The Show Must Go On…

The Show Must Go On…. 


Betty Zapata

The old saying ‘the show must go on’ seems to have been taken literally as Toby Marlow, co-writer of Six, stepped into the role of Catherine Parr at the 28th July 2019 show. Due to sickness, injuries and cast holidays the co-writer stepped up and took to the stage for the first time in the show. Alongside him was Genesis Lynea as Cleves, who had starred in the workshop version of the show in Winter 2017/2018. Both performers, alongside the incredible other four regular members of the cast Jarneia Richard-Noel, Millie O’Connell, Courtney Stapleton and Aimie Atkinson, performed a unique concert-style version of the show much to the audience’s delight. This is not the first time that Six has run into difficulties. In December former Aragon, Renee Lamb, stepped back into the role to end the UK Tour in Glasgow and in April, owing again to injury, Genesis Lynea played the part of Cleves for two shows. This passion and commitment to ensuring that the audience get to see the show must be commended but it does beg the question… when is it actually better to cancel the show and allow the cast much needed recovery time?


The performance of Six on the 28th July was spectacular. Every single member of the cast and creative team truly worked tirelessly to ensure that a performance was put on and it was incredible to be part of the audience. A once in a lifetime experience. However at what cost? Six is brilliant at using its alternates and promoting them via social media to allow the cast to have ‘shows off’ and holidays. In fact it is very rare to actually see the whole ‘original’ queens. But clearly, given the high intensity of the show even with these holidays and shows off the performers are sometimes running on empty. With the addition of a new dance captain/understudy in August that will hopefully help to ensure the rest of the run goes smoothly but only time will tell if yet more previous cast members, or even creatives, will need to put on their crowns to save the day yet again.

Nigel Howard

It is not the first time that performers have stepped in at the last moment only last year in 2018 Steph Parry, who was starring in 42nd Street at the time, raced down the road to take on the role of Donna Sheridan in Mamma Mia after an injury forced the actress, Caroline Deverill, offstage. Despite not being a member of the cast and having not performed the show for over a year, Steph Parry won the hearts of many theatregoers and quite literally saved the show. Similarly this year, when Louise Redknapp fractured her wrist in an accident just weeks before the launch of the new West End production of 9 to 5, Caroline Sheen stepped in and took over much to the praise from audiences and critics alike. It’s not just in the West End, but for the Rent: Live performance shown on Fox TV on the 27th January 2019 they had to use footage of the final dress rehearsal from the previous day after cast member, Brennin Hunt broke his foot during filming the show.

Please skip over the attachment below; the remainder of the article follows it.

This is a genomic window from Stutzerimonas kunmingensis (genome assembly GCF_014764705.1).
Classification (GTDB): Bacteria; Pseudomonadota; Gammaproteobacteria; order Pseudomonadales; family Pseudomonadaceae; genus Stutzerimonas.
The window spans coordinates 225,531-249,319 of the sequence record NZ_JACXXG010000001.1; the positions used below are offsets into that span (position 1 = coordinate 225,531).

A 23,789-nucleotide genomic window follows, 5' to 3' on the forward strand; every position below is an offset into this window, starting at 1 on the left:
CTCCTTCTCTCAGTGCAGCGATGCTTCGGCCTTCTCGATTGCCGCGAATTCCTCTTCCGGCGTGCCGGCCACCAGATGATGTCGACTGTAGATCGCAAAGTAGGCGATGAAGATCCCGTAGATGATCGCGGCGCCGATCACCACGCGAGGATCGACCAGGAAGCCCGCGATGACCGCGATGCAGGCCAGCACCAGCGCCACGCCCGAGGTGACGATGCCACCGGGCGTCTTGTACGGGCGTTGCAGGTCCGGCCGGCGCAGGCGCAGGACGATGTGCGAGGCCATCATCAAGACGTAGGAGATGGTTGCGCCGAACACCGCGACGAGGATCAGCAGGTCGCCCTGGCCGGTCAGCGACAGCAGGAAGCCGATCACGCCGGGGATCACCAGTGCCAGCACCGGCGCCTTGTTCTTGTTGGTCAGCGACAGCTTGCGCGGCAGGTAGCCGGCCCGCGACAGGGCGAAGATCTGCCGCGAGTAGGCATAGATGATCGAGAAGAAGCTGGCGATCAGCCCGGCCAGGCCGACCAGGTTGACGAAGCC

Of course, there are also performers whose whole careers have stemmed from the, perhaps, misfortune of others. If Judi Dench had not injured her ankle during rehearsals for the 1981 premiere production of Cats, Elaine Paige may not have gone on to become a household name for her performance as Grizabella. Equally, West End royalty Kerry Ellis was thrown into the spotlight after having to frequently cover Martine McCutcheon in the run of My Fair Lady in 2001 – without this her career could have run a different path.

It is stories like these that show just how dedicated the cast and creative teams are to ensuring that their show runs and entertains the audience. But at what cost? A cancelled show leads to frustrated, perhaps even angry, audience members; refunds and exchanges at a cost to the theatre and production and possibly even a backlash in social media. But by not cancelling shows, instead running on half capacity with cast members who are already under a lot of pressure both physically and mentally, will this cause further issues later on in the run? Performers will go to the ends of the earth to perform and do their very best in every performance but at what point do they need to listen to their bodies and just say no? Perhaps some production companies frown upon people taking time off, I’m sure we have all dreaded making the calling in sick phone call but sometimes there is just no other choice. I’m certain this is not the case with Six, but performers need to be confident to be able to take time off, to rest and therefore be able to deliver their best performance. Likewise, creative teams and production managers need to ensure that  their cast are looked after, physically and mentally, and that they create a safe working space. It is vital to the careers of performers that they listen to their bodies, that they rest and allow themselves to acknowledge when they need time off. Without this they simply will burn out.

So if you do happen to have a show cancelled, or see a show which has had to be changed owing to cast indisposition know that the production team will have done everything within their power to put on the show. But also know, despite the disappointment and frustration, that it was necessary to cancel and actually by doing so perhaps the company is putting the needs of their cast first, therefore improving the quality of the production. Something as audience members we should all want.


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